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Dream Horse Review by The Independent

Steady Gallop

by AP News Wire | The Independent | May 20, 2021

The based-on-a-true-story “Dream Horse,” about a Welsh bartender who turns unlikely race horse breeder, is a feel-good movie that’s a little too heavy on the “feel-good” to really do the trick.

But as with all long shots that pay off, “Dream Horse” has its hard-to-deny charms. While it deviates little from the conventions of the “Billy Elliot”/”The Full Monty” formula, Euros Lyn’s film also doesn’t stray from a dependable course of underdog triumph, midlife renewal and community spirit.

The performances by Toni Collette as the determined Jan Vokes, and Owen Teale, as her curmudgeonly but dedicated husband with a mouth half full of teeth, go a long way to enlivening it. So does a sense of Welsh pride. Outside “How Green Was My Valley” and Anthony Hopkins’ recent awards acceptance speeches, the richly rugged, pastoral land on the western shores of Great Britain seldom attracts the spotlight like it does here. It’s in these two things — the Vokes’ relationship and the movie’s Welsh heart — that “Dream Horse” finishes ahead.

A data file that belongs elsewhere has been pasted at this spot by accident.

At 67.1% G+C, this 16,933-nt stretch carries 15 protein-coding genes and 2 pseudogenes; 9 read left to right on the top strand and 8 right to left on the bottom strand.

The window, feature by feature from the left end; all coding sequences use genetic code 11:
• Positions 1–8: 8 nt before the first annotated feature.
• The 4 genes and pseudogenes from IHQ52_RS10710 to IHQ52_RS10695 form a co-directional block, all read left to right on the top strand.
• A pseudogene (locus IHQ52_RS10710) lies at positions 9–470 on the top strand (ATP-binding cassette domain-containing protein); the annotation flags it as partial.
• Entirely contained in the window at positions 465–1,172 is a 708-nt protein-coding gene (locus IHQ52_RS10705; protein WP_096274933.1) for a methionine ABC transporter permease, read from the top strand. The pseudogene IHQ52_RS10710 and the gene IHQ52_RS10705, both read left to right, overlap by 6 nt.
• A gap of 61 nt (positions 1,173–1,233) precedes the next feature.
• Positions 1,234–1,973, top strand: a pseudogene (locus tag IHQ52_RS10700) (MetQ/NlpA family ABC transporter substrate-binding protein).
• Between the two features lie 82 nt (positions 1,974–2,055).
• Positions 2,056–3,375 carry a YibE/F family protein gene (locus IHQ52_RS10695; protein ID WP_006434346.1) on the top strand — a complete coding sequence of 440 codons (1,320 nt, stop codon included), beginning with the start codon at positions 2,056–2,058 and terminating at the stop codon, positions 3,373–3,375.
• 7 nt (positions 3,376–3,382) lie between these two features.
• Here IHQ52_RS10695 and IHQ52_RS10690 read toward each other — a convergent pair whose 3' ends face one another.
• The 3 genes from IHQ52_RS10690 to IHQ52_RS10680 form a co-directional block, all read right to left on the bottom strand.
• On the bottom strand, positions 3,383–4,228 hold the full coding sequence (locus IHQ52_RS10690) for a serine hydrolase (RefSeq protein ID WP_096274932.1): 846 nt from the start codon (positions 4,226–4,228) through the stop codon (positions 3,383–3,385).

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Categories Dream Horse Print Media Review

Dream Horse Review by Slant Magazine

A Warm-Hearted Tribute to a Spirited Animal and People

by Mark Jenkins | Slant Magazine | May 17, 2021

***3 out of 4 stars***

Anyone who’s seen Dark Horse, Louise Osmond’s 2015 documentary about a group of poor Welsh villagers pooling their money to bankroll a race horse, will know what’s going to happen in Dream Horse, a fictionalization of the earlier film. But, then, so will anyone who’s ever seen an underdog sports movie, or one of those British ensemble comedies that celebrate working-class hopes and schemes. The comic drama works because of the smarts and relative subtlety of Euros Lyn’s direction and Neil McKay’s screenplay, and thanks to a winning cast of Welsh locals and a few outsiders, notably the versatile Toni Collette, who never lets her accent slip from south Wales to her native New South Wales.